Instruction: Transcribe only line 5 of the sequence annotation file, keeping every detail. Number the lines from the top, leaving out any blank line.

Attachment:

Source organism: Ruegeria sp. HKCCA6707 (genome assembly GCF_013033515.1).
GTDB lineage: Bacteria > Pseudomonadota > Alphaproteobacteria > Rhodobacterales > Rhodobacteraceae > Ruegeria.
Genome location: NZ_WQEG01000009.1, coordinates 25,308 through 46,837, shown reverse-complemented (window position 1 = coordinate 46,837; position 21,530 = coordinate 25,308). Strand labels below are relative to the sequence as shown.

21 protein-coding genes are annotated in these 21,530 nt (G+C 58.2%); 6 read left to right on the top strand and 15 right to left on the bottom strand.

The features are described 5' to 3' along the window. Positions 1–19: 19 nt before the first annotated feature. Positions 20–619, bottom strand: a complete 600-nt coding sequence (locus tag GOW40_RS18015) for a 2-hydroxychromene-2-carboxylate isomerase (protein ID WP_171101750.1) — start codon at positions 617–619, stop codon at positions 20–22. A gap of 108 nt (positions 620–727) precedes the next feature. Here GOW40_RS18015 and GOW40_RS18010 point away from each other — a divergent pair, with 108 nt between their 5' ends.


The features are described 5' to 3' along the window. Positions 1–19: 19 nt before the first annotated feature. Positions 20–619, bottom strand: a complete 600-nt coding sequence (locus tag GOW40_RS18015) for a 2-hydroxychromene-2-carboxylate isomerase (protein ID WP_171101750.1) — start codon at positions 617–619, stop codon at positions 20–22. A gap of 108 nt (positions 620–727) precedes the next feature. Here GOW40_RS18015 and GOW40_RS18010 point away from each other — a divergent pair, with 108 nt between their 5' ends.